In line item 4, we had just called delete() again on the myObject instance. A subsequent reference to the "name" property, however, resulted in "Super Object." As you can see, multiple invokations of delete() on the myObject reference do not alter "name" properties located higher up in the prototype chain. In fact, it is only after we call delete() directly on the superObject instance that we are able to completely remove the "name" property from the object (as an abstract whole).

This behavior leaves us in an interesting position: on the one hand, property references will travel up the prototype chain looking for values; but, on the other hand, property deletes will only affect the directly referenced object. As such, it's not hard to imagine someone implementing this kind of logic and getting unexpected results:

  • if (someObject.property){
  •  
  • delete( someObject.property );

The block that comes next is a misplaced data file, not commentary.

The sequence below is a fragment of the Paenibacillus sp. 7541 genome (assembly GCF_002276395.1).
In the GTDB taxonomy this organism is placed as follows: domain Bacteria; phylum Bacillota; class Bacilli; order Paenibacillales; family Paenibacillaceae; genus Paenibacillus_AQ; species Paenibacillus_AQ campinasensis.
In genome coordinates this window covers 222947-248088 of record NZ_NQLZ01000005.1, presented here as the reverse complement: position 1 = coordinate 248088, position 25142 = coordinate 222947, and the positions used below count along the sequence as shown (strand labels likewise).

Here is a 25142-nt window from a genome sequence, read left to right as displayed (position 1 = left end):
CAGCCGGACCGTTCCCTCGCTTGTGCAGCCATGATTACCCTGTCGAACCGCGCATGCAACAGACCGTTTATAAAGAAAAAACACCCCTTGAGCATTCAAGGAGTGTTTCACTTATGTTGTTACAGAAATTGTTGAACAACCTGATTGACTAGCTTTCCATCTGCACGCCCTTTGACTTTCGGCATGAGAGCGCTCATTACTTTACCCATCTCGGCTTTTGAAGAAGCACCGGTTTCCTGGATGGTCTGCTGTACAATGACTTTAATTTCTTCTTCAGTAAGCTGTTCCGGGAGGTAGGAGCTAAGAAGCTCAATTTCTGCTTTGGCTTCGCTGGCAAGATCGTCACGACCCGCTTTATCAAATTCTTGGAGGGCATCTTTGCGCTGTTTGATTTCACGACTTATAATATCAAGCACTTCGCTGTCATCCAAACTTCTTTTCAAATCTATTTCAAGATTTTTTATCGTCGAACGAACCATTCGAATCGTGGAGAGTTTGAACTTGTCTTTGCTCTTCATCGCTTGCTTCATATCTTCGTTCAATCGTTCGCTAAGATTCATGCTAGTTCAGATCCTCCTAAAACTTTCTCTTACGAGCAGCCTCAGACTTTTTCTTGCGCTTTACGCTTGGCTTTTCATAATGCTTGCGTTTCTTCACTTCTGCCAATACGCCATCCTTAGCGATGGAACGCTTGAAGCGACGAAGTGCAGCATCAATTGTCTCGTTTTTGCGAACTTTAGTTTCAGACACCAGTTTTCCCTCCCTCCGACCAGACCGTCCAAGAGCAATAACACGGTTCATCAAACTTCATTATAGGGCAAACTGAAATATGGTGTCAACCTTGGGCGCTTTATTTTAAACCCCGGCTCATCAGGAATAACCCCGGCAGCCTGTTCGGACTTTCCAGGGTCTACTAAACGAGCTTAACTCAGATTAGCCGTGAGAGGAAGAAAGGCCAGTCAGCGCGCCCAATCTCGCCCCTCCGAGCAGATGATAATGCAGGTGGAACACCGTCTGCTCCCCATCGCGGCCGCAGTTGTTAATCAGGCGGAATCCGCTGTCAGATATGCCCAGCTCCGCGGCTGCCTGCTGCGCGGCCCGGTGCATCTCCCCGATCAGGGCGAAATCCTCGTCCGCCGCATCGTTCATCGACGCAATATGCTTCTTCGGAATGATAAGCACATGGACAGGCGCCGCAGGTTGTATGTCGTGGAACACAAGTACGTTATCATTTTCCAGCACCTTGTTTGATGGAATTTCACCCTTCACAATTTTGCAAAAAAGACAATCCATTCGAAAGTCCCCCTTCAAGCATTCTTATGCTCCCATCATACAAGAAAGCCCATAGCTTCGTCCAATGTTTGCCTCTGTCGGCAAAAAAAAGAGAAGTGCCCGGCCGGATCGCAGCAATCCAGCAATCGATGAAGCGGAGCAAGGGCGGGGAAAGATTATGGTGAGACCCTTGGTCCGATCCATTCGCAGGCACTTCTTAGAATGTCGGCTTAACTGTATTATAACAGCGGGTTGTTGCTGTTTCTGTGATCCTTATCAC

•  
  • }

If the containing algorithm expected the delete() to change the outcome of subsequent calls to the same piece of control flow, the structure of the prototype chain could potentially throw a monkey wrench into the logic. Depending on what your code is doing, a good way to deal with this asymmetric traversal mechanism would be to use the Object.hasOwnProperty() method in conjunction with the property reference:

  • if (
  • someObject.hasOwnProperty( "property" ) &&
  • someObject.property
  • ){
  •  
  • delete( someObject.property );
  •  
  • }

This way, the delete() works at the given object level and the hasOwnProperty() method ensures that the property lookup will also work at the given object level.

This asymmetric prototype traversal behavior has never actually caused me any problems. Typically, I only use delete() in conjunction with objects that exist outside of any complex prototype chain (ie. object literals specifically designed for value indexing). But, understanding this JavaScript behavior will certainly make me a bit more cognizant about when it's a good idea to apply the hasOwnProperty() method.